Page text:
It’s the seemingly simplest stories that can transform you the most. The genius of “Pan’s Labyrinth” lives in the elegant construction of its fable. Once upon a time, there lived a young girl named Ofelia (Ivana Baquero). This was during the time of the Spanish Civil War and she and her heavily pregnant mother (Ariadna Gil) are going to meet her stepfather (Sergi López) in the country. Her stepfather is an officer in Franco’s army, and while he keeps busy torturing local rebel fighters, Ofelia explores the woods around the estate. Ofelia stumbles across the ruins of a mysterious stone maze. There, a Faun (Doug Jones) recognizes her as the long-missing Princess Moana. She is to complete a series of tasks before the next full moon. If she fails, she will be unable to return to her underground kingdom.
I had led myself to believe that my old self was dead when she was just resting until she was needed again. “Pan’s Labyrinth” is full of images of birth and rebirth and the coming changes of puberty as Ofelia is on the cusp of young womanhood. It’s a film about the power of claiming your own narrative rather than the role society, mortal or magical, would force on you. It’s a film about how the stories we tell can make sense of the senseless. Joan Didion wrote, “We tell ourselves stories in order to live.” Del Toro’s wisdom is in showing that we tell ourselves stories in order to die too; to try to approach death without fear, or at the least with an acceptance that flows back to living our lives with purpose. That we are not helpless and seeking one stimulus after the other to distract ourselves from the nightmare around us. Del Toro’s princess saves herself and learns the vital lesson to always question, to refuse to follow orders out of cowed obedience, even as the lesson costs her deeply. The most important ones always do. And yet their rewards are almost as great. The stories we tell matter.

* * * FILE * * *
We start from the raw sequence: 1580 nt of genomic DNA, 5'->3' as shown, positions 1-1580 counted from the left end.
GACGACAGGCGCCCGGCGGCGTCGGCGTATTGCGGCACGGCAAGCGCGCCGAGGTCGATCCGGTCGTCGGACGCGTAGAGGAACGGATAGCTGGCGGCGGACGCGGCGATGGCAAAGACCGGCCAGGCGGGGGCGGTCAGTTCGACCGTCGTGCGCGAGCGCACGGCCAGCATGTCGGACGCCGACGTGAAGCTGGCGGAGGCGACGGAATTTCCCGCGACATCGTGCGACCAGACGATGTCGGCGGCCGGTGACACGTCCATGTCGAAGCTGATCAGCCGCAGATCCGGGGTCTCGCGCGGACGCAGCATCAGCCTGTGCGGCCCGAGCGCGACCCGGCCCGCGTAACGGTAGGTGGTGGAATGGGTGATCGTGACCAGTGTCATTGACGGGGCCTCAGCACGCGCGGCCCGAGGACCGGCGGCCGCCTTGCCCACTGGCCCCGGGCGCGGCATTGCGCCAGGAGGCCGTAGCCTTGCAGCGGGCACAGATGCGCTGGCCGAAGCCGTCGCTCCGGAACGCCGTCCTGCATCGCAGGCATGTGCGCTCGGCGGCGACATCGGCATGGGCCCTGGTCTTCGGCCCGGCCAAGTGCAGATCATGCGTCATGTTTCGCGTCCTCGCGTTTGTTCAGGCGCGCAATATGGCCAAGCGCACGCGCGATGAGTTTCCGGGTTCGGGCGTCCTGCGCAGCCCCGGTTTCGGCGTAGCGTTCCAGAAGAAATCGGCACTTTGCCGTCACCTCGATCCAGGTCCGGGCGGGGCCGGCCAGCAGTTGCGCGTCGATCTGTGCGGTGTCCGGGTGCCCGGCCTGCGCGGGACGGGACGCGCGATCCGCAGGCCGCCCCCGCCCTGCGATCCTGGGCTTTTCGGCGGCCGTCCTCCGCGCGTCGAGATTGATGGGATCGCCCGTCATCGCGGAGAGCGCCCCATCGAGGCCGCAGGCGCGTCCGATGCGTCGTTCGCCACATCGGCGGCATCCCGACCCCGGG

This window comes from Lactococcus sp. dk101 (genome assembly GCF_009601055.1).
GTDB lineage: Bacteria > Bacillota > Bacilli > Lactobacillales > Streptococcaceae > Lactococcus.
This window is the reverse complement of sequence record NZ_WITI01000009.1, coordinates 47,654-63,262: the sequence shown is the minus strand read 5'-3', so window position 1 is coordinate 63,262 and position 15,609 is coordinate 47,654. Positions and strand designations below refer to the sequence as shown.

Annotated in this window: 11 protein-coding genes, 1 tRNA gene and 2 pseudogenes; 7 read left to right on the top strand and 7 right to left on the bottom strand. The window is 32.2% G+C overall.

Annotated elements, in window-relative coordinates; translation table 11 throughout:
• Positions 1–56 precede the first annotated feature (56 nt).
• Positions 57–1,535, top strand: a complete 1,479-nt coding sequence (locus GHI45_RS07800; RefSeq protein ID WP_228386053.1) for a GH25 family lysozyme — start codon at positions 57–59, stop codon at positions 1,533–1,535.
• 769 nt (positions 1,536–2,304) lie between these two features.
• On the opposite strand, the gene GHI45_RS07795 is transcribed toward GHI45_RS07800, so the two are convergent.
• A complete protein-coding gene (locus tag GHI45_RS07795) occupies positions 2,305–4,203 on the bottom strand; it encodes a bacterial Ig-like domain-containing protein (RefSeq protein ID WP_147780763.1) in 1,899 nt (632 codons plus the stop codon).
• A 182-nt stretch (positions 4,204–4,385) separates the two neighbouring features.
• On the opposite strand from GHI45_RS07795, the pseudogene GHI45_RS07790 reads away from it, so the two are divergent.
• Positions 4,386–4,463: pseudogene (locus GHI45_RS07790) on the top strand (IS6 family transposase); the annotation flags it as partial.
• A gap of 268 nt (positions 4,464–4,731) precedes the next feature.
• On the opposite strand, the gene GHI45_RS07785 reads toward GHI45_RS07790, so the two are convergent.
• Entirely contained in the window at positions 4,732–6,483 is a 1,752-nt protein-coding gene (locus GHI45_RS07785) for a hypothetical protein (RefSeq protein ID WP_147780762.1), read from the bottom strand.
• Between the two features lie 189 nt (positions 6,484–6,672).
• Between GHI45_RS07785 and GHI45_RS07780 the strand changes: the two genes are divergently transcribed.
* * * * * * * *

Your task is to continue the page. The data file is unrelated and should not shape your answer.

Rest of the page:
And yet I know stories cannot save my life from the harm others do. Stories could not save Ofelia’s life in the end, even if they gave it meaning and purpose. And in these awful times there is more than comfort in that, there is power. What I remembered on the steps of the museum is that lesson I learned long ago, that labyrinths are for safekeeping. They are the spaces that wind inside us where we can hide the good parts of ourselves away during times of trouble so they will not be lost, where we can remember a fragment of song or a brush stroke of a painting that moved us and moves us still.
I remembered the details of that walk to the museum, every leaf, every rustle of coats as a group of teenagers ran by laughing, and I hid it in the chambers of my heart. And I went in to see “Arrival,” a story about pressing on even if you know the ending will break your heart. And I filed it away too, in the quiet, cool spaces of my mind—the spaces where moss grows softly and there’s the sound of running water. These are places no madman, no political system, and no hatred can touch. We are not promised “Happily Ever After” by life. Death comes in one form or another. But the importance of masterpieces like “Pan’s Labyrinth” is they can help us shift the terrors of our daily lives into fantasy and then back again, giving us the ability to face them. I remember the shiver that ran up my spine at the first appearance of the Faun in the theater and how unbidden the tang of freshly dug earth came to me. That memory doesn’t make me want to hide from what’s coming, it makes me want to fight. To preserve a world where magnificent stories like “Pan’s Labyrinth” are possible.
A video essay about Mortal Engines, as part of Scout Tafoya's ongoing video essay series on maligned masterpieces.